I will demonstrate to you how a methodology developed by a Japanese car manufacturer in the ‘50s can tremendously improve the workflow of the team you are managing, especially a creative team. After implementing Kanban at WhatUsersDo, we now have a streamlined workflow, which now can be overviewed and managed easily. We can see bottlenecks and pain-points at a glance, but most importantly everything works smoothly and in a transparent manner, reducing frustration and stress for the team members.
The WhatUsersDo challenge
As Head of User Experience at WhatUsersDo Ltd. one of my main challenges is to optimise the processes of creating user testing proposals, test strategies and designs.
WhatUsersDo Ltd. started as a SaaS for remote user experience testing. Currently it’s more than just that: Headquartered in London, WhatUsersDo supports industry giants to further develop their User Experience; we do this by providing them natural, in-the-moment insights, coming directly from users. Among these companies you find AXA, Virgin Atlantic, Marks & Spencer, O2, Ryanair and Cisco. We assist these companies with proactive account management and a UX team that helps interpret the test results. We can count on a very large international, UK and US tester panel. I’m obviously biased, but I firmly believe that WhatUsersDo is the best enterprise solution for remote UX testing.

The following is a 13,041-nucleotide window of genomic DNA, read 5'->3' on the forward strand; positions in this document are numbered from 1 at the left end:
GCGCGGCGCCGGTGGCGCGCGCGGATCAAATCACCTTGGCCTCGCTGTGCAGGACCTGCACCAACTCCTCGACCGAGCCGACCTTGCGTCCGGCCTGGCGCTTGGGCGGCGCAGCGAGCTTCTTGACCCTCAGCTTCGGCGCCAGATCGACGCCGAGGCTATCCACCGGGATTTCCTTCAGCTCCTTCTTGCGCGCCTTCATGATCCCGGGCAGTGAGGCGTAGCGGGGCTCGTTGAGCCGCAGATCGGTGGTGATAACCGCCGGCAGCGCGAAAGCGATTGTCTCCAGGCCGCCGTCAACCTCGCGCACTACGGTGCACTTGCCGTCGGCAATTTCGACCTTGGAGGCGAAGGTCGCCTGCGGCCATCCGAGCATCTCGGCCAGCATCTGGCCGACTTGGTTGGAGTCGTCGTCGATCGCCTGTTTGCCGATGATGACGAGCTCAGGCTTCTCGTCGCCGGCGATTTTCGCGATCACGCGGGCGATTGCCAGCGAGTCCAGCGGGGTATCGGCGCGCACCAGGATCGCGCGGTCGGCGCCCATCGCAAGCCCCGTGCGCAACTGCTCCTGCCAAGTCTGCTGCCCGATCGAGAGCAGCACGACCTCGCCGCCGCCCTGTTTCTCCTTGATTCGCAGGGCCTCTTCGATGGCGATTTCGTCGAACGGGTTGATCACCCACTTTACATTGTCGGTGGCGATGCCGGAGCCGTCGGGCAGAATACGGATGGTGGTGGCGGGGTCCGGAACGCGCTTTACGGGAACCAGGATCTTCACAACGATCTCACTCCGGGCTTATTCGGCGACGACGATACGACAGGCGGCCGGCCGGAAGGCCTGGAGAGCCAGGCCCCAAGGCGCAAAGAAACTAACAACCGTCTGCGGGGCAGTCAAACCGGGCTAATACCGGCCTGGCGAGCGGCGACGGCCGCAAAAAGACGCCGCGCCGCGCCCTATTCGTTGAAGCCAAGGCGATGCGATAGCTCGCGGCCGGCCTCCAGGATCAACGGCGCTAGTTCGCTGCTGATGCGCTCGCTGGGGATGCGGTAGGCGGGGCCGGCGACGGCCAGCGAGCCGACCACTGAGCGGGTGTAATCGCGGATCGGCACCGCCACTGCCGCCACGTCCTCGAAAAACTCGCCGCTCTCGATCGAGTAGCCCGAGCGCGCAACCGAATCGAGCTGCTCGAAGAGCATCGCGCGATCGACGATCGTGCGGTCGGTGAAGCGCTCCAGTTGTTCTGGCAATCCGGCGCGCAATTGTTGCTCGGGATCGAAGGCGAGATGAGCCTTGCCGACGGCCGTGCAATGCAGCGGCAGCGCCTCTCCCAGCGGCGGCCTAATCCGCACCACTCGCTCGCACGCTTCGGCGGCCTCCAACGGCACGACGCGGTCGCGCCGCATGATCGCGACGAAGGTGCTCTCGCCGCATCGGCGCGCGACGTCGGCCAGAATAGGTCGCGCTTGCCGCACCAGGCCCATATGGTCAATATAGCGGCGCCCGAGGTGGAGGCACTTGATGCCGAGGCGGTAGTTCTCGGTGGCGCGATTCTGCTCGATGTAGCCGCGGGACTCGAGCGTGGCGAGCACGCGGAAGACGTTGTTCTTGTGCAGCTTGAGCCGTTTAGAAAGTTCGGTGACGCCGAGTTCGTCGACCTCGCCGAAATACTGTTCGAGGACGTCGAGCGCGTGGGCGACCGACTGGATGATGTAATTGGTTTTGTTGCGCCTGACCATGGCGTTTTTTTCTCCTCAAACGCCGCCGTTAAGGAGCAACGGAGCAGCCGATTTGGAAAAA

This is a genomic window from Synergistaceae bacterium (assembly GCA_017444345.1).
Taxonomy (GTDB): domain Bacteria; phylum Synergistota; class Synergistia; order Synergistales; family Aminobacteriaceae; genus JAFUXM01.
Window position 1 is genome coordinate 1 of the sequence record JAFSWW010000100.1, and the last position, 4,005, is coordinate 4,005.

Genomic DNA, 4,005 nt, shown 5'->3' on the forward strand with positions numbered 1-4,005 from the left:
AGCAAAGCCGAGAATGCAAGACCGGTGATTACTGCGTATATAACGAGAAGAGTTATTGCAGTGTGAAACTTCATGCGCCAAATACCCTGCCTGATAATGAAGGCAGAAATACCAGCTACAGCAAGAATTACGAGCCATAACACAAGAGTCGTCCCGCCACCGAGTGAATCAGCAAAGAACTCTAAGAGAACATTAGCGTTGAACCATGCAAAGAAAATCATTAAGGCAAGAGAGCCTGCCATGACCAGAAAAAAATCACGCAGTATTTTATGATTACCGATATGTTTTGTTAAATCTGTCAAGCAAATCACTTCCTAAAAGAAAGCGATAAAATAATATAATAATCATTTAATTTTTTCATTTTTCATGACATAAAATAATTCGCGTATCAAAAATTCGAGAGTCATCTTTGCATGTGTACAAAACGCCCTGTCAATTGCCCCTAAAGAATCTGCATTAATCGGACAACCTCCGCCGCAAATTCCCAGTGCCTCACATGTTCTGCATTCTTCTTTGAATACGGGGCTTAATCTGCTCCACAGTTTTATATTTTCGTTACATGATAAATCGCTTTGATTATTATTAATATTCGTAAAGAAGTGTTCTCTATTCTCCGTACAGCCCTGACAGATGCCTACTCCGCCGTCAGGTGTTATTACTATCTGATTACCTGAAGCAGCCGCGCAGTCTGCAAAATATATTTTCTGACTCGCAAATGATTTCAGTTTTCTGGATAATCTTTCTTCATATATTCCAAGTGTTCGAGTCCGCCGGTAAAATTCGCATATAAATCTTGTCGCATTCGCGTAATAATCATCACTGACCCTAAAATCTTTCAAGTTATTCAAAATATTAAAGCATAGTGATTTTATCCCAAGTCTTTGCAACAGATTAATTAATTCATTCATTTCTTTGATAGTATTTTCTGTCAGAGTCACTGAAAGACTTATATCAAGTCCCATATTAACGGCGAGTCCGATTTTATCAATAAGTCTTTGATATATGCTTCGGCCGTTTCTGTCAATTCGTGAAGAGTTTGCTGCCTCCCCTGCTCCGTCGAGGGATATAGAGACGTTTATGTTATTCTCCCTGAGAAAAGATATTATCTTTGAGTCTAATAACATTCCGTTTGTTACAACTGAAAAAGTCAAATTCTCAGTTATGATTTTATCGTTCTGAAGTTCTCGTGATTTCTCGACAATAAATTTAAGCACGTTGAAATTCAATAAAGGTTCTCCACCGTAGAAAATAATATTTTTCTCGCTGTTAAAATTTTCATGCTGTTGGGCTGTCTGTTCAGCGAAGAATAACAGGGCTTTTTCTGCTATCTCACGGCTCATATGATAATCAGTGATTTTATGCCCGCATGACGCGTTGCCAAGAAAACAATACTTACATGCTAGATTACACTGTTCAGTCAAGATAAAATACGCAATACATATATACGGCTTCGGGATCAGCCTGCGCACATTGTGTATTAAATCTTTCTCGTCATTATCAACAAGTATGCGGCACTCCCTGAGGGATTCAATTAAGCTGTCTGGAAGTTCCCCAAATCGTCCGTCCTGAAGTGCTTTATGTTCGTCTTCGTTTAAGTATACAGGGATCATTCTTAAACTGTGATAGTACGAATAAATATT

This year we experienced an exponential growth, so we needed a new methodology for workflow management. When I joined WhatUsersDo, we only had a Google Spreadsheet called “Client_Priorities”. From there to just-in-time delivery it’s a huge leap, but a very worthwhile one: Kanban helped in this optimisation tremendously.
Walking you through our process I’ll use the “Test Design Process” board from WhatUsersDo as an example, but of course you can also have multiple boards, as we do.
What is Kanban?
First of all, it’s a Japanese word for “sign board”, and in its root, it’s just that. A huge board with a lot of sticky notes attached to it. The board itself is the most important asset, and works as a scheduling system for lean JIT production.
Kanban is a visual model of your work and workflow. The board is divided into columns, each being a step in the production chain. Cards represent tasks or subtasks, and in larger project boards can be kept simple by linking them.